• BIO-356 Genetics With Laboratory

  • BIO-356 Genetics With Laboratory

  • BIO-356 Genetics With Laboratory

Scholarly, Creative & Professional Activities

Selected Publications

(† Denotes AU undergraduate student. * Denotes AU graduate student)

  • Fong, DW, Orndorff W, Carlini DB. 2021. Species status evaluation of Lirceus usdagalan, L. culveri, and L. hargeri populations (Isopoda; Asellidae) based on a large scale next-generation sequence data set. Conservation Genetics 22: 661-667.
  • †Ballard A, †Bieniek S, Carlini DB. 2019. The fitness consequences of synonymous mutations in Escherichia coli: Experimental evidence for a pleiotropic effect of translational selection. Gene 694: 111-120.
  • Østbye K, Østbye  E, Lien AM, †Lee LR, Lauritzen SE, Carlini DB. 2018. Morphology and life history in cave and surface populations of Gammarus lacustris. PLoS ONE 13: e0205556.
  • Carlini DB, Fong DW. 2017. The transcriptomes of cave and surface populations of Gammarus minus (Crustacea: Amphipoda) provide evidence for positive selection on cave downregulated transcripts. PLoS ONE 12: e0186173.
  • Carlini DB, †Makowski M. 2015. Codon bias and gene ontology in holometabolous and hemimetabolous insects. Journal of Evolutionary Zoology Part B: Molecular and Developmental Evolution 324: 686–698.
  • Carlini DB, *Satish S, Fong DW. 2013. Parallel reduction in expression, but no loss of functional constraint, in two opsin paralogs within cave populations of Gammarus minus (Crustacea: Amphipoda). BMC Evolutionary Biology (doi:10.1186/1471-2148-13-89).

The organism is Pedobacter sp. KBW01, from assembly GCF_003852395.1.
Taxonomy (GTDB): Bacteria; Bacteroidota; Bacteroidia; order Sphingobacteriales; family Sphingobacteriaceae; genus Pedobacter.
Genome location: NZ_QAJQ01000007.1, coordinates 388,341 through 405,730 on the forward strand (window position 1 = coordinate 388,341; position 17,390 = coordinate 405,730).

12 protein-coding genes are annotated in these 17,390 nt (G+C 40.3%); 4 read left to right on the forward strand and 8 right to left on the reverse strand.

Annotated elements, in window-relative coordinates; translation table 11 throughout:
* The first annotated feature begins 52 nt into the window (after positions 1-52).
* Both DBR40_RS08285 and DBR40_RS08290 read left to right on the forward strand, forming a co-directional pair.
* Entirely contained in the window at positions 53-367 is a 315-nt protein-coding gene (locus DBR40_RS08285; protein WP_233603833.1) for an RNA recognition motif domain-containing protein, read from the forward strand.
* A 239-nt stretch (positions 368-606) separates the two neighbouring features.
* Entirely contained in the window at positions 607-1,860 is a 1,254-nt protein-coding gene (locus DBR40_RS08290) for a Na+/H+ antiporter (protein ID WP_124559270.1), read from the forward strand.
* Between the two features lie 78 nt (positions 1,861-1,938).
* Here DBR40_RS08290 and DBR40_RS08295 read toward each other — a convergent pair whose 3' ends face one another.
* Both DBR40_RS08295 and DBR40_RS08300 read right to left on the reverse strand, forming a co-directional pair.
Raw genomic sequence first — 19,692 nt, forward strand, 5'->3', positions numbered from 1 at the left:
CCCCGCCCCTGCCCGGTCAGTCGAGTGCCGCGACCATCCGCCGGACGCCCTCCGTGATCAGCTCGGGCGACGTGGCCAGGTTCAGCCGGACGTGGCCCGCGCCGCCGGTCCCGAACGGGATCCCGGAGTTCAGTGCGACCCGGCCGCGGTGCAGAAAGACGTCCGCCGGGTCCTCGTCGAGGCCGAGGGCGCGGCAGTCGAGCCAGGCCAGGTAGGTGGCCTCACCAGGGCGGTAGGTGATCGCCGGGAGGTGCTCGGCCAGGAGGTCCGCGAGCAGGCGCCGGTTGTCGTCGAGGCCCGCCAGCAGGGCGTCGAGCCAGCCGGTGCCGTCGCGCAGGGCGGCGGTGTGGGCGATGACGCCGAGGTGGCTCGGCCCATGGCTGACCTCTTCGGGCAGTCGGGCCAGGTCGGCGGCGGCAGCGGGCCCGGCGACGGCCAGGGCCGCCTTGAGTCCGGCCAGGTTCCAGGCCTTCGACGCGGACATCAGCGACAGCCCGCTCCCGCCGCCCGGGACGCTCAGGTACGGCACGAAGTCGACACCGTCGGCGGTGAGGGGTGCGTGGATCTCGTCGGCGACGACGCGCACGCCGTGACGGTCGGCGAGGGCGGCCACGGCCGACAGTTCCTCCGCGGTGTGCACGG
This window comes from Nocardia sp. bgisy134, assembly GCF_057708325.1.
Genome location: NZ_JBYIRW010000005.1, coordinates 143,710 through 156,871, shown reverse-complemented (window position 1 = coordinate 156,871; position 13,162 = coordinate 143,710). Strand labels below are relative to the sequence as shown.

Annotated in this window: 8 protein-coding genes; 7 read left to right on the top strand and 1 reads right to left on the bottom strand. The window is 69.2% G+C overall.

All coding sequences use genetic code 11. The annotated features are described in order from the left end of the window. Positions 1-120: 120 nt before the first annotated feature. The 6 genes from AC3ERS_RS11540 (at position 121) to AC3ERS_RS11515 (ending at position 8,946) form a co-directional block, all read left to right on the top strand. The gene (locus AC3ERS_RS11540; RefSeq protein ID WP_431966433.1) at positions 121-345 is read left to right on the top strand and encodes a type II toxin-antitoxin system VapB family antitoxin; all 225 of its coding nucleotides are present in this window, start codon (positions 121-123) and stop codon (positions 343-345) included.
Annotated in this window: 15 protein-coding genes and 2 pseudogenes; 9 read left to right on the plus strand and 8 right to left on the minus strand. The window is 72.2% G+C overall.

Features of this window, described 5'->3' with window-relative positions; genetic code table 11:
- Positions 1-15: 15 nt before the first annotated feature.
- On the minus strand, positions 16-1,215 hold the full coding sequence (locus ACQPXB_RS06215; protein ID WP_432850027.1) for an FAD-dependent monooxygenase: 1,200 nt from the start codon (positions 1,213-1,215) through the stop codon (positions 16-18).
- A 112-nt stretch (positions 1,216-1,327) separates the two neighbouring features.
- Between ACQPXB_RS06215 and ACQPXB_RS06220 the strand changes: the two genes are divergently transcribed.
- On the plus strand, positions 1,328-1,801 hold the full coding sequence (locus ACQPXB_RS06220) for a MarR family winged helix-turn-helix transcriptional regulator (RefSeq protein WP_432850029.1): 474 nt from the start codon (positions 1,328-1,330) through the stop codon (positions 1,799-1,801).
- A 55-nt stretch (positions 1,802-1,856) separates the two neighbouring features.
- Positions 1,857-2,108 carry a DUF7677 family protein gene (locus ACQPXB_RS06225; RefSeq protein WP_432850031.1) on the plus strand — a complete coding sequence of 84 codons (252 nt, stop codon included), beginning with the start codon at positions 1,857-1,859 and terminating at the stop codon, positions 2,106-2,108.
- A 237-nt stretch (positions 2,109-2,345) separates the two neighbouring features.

• *Aspiras AC, †Prasad R, Fong DW, Carlini DB, Angelini DR. 2012. Parallel reduction in expression of the eye development gene hedgehog in separately derived cave populations of the amphipod Gammarus minus. Journal of Evolutionary Biology 25: 995–1001.
  • *Hutchins B, Fong DW, Carlini DB. 2010. Genetic population structure of the Madison Cave isopod, Antrolana lira (Flabellifera; Cirolanidae) in the Shenandoah Valley of the eastern United States. Journal of Crustacean Biology 30: 312–322.
  • Hense W, *Anderson N, Hutter S, Stephan W, Parsch J, Carlini DB. 2010. Experimentally increased codon bias in the Drosophila Adh gene leads to an increase in larval, but not adult, alcohol dehydrogenase activity. Genetics 184: 547–555.
  • Carlini DB, †Manning J, †Sullivan PG, Fong DW. 2009. Molecular genetic variation and population structure in morphologically differentiated cave and surface populations of the freshwater amphipod Gammarus minus. Molecular Ecology 18: 1932–1945.

Research Interests

Current projects in my lab include: 1) transcriptome profiling of cave and surface populations of freshwater amphipods (Gammarus minus, Stygobromus tenuis, and Crangonyx shoemaker), with an aim toward identifying and characterizing patterns of variation in differentially regulated genes, 2) use of next-generation sequencing to evaluate the species status of Lirceus usdagalun, a cave-dwelling freshwater isopod on the U.S. endangered species list, 3) comparison of photolyase sequence variation, photolyase gene expression, and UV-tolerance in cave and surface populations of freshwater crustaceans, and 4) honey bee (Apis mellifera) metagenomics.